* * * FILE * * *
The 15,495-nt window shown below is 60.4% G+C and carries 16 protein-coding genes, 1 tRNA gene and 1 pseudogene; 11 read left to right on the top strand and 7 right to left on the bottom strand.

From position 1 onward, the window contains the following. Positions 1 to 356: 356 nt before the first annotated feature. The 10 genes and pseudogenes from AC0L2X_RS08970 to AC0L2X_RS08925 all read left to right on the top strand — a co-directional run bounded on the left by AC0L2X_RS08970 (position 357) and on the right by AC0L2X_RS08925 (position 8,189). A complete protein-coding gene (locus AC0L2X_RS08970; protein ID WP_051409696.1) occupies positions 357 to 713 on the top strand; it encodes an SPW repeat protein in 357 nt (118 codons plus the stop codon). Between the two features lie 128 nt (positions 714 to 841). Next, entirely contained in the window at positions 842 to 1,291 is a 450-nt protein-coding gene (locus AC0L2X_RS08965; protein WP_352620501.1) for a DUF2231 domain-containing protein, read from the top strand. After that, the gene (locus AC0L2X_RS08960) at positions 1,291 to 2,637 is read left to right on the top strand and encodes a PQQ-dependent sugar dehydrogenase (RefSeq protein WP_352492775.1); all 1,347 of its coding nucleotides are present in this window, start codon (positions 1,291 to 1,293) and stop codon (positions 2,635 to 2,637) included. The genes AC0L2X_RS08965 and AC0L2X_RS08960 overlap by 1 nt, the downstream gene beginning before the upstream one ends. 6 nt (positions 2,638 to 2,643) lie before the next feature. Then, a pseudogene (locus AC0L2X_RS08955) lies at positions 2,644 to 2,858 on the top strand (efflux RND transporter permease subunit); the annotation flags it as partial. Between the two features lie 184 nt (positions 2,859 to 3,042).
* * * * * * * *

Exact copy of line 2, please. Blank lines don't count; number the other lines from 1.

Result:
From position 1 onward, the window contains the following. Positions 1 to 356: 356 nt before the first annotated feature. The 10 genes and pseudogenes from AC0L2X_RS08970 to AC0L2X_RS08925 all read left to right on the top strand — a co-directional run bounded on the left by AC0L2X_RS08970 (position 357) and on the right by AC0L2X_RS08925 (position 8,189). A complete protein-coding gene (locus AC0L2X_RS08970; protein ID WP_051409696.1) occupies positions 357 to 713 on the top strand; it encodes an SPW repeat protein in 357 nt (118 codons plus the stop codon). Between the two features lie 128 nt (positions 714 to 841). Next, entirely contained in the window at positions 842 to 1,291 is a 450-nt protein-coding gene (locus AC0L2X_RS08965; protein WP_352620501.1) for a DUF2231 domain-containing protein, read from the top strand. After that, the gene (locus AC0L2X_RS08960) at positions 1,291 to 2,637 is read left to right on the top strand and encodes a PQQ-dependent sugar dehydrogenase (RefSeq protein WP_352492775.1); all 1,347 of its coding nucleotides are present in this window, start codon (positions 1,291 to 1,293) and stop codon (positions 2,635 to 2,637) included. The genes AC0L2X_RS08965 and AC0L2X_RS08960 overlap by 1 nt, the downstream gene beginning before the upstream one ends. 6 nt (positions 2,638 to 2,643) lie before the next feature. Then, a pseudogene (locus AC0L2X_RS08955) lies at positions 2,644 to 2,858 on the top strand (efflux RND transporter permease subunit); the annotation flags it as partial. Between the two features lie 184 nt (positions 2,859 to 3,042).